Radiation exposure falls into two main categories: exposure from natural sources and exposure from artificial (man-made) sources. Natural radiation can be of either cosmic or terrestrial origin. Cosmic radiation consists of high energy particles (heavy nuclei [0.6%], alpha particles [11.2%], protons [86.2%] and electrons [2%]) [UNSCEAR, 2000] bombarding the earth all the time. Radiation also comes from the earth itself, such as rocks and soil and naturally occurring radiation emitting isotopes. These sources can impart doses to human tissues by external irradiation, inhalation (mainly radon gas inside buildings) or ingestion (mainly 40K). The average radiation dose from all natural sources is around 2.4 mSv per year (as a global average) and corresponds to slightly less than 80% of the total average dose received by humans. The rest of the dose comes from artificial sources, with medical radiation use being responsible for just under 20% of the total average dose. The remaining 0.40% consists of dose contributions from nuclear weapons testing fall-out, occupational exposure, nuclear power plant discharges and radiation from the Chernobyl accident. The figure below shows all contributions to the average annual dose according to the UNSCEAR report of 2008.

Mammography

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6. Can radiation be measured easily?

Although radiation is colourless, odourless and generally not detectable by the human senses, radiation can easily be detected and measured by instruments. Ionizing radiation is easily detected by using one type of detector, called a dosimeter. Today it is possible for professionals working with radiation to protect themselves by carrying real-time radiation meters equipped with sound alarm systems, which will indicate when radiation levels exceed a specified level. In the medical setting there are many methods that make accurate radiation measurements possible.

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7. How is the risk of cancer connected with dose?

Studies on large numbers of humans or populations that have been exposed to relatively high radiation doses have been and continue to be conducted throughout the world. Such populations include the survivors of the atomic bombings in Japan during World War II, survivors of major radiological accidents, as well as patients who have undergone clinical procedures utilizing high radiation doses, such as radiotherapy. Life-long follow-up studies of these populations that have received high levels of known whole body doses or specific organ doses have revealed the correlation between radiation dose and cancer. International organizations have collected and continue to collect epidemiological data, from which radiation related cancer incidence coefficients are calculated. These coefficients refer to the risk for radiation-induced cancer to specific organs or in general for cancer occurrence anywhere in the human body. Effective dose relates to the assessment of the possibility of radiation-induced cancer anywhere in the body. UNSCEAR and ICRP are examples of international organizations that collect data on radiation risk for cancer.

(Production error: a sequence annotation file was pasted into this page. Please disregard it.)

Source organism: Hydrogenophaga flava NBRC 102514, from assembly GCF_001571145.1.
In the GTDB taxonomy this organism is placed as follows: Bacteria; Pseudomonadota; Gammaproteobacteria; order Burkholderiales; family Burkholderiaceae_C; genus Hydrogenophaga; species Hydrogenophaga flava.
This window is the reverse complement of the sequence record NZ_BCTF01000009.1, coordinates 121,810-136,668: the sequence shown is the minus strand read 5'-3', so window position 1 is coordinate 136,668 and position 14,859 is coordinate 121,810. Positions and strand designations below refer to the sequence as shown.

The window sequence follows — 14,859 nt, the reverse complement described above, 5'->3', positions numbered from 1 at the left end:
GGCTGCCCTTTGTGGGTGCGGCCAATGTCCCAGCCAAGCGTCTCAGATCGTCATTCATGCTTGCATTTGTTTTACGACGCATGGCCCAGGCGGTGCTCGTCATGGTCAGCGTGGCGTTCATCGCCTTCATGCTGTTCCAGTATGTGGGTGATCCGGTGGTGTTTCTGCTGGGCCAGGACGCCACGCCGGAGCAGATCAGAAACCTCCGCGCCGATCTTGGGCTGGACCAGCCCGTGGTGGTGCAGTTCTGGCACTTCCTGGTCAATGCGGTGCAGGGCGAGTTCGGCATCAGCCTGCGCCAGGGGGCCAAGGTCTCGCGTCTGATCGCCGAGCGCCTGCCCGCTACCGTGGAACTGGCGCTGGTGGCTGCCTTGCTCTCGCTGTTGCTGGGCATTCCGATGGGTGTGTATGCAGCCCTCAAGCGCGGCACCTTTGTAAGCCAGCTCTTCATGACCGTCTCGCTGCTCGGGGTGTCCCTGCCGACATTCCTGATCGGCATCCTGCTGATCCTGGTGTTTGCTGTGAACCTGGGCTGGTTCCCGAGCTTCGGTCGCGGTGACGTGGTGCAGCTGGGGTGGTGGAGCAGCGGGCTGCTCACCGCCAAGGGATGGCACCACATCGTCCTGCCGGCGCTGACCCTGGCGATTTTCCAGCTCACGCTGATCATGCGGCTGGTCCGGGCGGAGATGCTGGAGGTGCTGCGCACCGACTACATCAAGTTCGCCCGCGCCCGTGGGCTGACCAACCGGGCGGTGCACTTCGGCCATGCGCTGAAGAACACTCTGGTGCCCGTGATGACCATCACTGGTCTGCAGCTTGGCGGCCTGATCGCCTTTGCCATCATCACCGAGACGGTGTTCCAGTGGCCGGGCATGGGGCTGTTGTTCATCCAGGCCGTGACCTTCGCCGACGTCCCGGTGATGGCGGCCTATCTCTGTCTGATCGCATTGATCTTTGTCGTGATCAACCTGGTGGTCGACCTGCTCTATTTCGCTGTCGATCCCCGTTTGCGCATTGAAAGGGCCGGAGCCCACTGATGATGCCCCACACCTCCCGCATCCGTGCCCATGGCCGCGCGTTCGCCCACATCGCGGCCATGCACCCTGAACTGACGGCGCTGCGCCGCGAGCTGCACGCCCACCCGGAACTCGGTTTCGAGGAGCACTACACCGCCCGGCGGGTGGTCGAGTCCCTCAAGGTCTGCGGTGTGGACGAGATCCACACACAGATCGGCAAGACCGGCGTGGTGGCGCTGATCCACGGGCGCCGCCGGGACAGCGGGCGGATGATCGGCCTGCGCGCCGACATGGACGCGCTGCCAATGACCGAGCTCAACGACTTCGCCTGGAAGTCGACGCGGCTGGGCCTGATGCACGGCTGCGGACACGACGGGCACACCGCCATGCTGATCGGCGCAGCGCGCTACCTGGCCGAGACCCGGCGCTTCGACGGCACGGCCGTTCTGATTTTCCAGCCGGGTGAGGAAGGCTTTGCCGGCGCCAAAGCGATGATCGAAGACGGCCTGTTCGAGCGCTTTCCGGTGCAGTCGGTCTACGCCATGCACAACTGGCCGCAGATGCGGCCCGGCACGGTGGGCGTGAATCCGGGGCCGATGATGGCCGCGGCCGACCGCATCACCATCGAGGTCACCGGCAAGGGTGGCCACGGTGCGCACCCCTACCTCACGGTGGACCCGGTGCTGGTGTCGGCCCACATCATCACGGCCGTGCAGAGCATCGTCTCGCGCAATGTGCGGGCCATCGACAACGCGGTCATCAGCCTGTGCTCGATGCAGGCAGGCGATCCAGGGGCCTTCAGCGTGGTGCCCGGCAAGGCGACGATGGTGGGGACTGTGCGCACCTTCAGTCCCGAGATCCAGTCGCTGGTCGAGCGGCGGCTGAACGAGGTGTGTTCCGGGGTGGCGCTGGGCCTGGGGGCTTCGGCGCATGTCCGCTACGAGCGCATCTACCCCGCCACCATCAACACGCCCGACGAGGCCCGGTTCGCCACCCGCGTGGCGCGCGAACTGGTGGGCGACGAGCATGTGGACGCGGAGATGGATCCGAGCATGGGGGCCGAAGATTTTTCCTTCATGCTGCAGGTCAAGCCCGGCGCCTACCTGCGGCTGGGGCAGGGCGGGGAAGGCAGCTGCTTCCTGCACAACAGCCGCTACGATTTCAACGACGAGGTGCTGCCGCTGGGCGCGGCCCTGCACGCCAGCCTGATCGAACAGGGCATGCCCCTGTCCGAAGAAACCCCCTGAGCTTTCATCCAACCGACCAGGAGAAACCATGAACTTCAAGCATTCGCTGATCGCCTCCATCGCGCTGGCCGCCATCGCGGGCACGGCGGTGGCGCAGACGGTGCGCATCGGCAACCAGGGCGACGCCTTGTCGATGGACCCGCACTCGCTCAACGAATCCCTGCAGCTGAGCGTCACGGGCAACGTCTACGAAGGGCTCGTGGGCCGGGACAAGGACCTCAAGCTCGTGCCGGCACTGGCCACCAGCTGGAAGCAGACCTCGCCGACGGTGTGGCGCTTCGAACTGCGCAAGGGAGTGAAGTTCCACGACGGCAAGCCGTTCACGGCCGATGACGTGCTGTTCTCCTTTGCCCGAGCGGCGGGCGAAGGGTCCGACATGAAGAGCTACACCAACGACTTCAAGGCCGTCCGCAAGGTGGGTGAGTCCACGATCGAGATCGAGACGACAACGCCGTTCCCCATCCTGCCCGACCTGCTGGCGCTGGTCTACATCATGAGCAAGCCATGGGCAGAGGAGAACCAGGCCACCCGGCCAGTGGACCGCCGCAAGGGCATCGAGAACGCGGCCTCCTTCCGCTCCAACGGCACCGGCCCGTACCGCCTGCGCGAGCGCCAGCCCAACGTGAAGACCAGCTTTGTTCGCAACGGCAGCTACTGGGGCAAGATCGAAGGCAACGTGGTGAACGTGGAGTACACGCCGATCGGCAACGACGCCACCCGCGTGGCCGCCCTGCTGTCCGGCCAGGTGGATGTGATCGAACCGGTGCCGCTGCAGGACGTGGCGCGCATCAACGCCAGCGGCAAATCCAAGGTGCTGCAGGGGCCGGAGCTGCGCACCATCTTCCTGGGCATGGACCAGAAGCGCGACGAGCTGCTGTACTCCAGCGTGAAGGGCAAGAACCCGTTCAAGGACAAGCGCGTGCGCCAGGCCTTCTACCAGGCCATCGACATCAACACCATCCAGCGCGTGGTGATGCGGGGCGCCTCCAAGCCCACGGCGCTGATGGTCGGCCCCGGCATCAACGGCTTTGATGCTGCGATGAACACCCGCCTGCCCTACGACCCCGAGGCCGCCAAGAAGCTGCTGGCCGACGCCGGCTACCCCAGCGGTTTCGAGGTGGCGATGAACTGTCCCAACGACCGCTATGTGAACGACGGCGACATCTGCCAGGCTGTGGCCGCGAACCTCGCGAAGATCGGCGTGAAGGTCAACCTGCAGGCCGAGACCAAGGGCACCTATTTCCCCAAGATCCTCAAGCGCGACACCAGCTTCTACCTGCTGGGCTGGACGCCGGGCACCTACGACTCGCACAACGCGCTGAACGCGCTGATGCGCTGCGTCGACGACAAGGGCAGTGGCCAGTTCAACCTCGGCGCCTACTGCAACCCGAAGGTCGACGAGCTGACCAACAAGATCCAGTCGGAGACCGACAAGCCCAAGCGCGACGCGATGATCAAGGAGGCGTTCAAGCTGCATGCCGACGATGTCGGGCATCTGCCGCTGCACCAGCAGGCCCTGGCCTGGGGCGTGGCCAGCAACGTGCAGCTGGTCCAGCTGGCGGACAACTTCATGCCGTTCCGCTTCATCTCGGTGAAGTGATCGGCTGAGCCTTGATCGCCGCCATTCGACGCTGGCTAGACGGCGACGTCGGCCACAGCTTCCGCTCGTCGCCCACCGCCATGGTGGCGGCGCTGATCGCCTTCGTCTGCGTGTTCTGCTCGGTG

It is important to note that cancer is a relatively common worldwide disease. Radiation may cause an increase in the number of cancers or ‘excess cancers’ above this baseline risk. When an estimate of cancer risk is given for a population, it means that there is a potential and in quantitative terms a probability (chance) that cancer will occur. One has to see this in the light of the quite high background rate of cancer, which ranges between 14% an 30.1% depending upon sex, the country and region [Global Cancer Statistics, 2011]. For example if one says that the probability of cancer from radiation exposure is 1 in 2000 at radiation dose of 10 mSv, that implies that if 2000 persons all receive a radiological examination that imparts 10 mSv to each person, there is probability that 1 amongst them may have cancer over and above the background cancer rate, which is about 280 to 602 out of the 2000 persons

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8. How much is the risk for cancer as a result of radiation exposure?

The risk of occurrence of radiation-induced cancer depends on the total dose that was received by the person radiated. The ICRP has published [ICRP, 1991] radiation-induced cancer estimates. The following table summarizes the risk coefficients for different population groups. It should be pointed out that these estimates relate to the risk of cancer induction in any part of the human body. In addition as noted above, they refer to a population and should not be applied to individuals. Radiosensitivity is not the same for all humans; rather it is different depending on age and gender. These estimates or coefficients should only be used for the comparison of the risk arising from different practices. In the light of new epidemiological data, cancer risk factors (called tissue weighting factors) were revised in 2007 [ICRP, 2007]. Some factors were decreased (for example, for the gonads, from 0.20 to 0.08), whereas the factor for the breast was increased from 0.05 to 0.12 on the basis of new data that became available in preceding decade. The table below shows the nominal risk coefficients for cancer and heritable effects in % per Sv.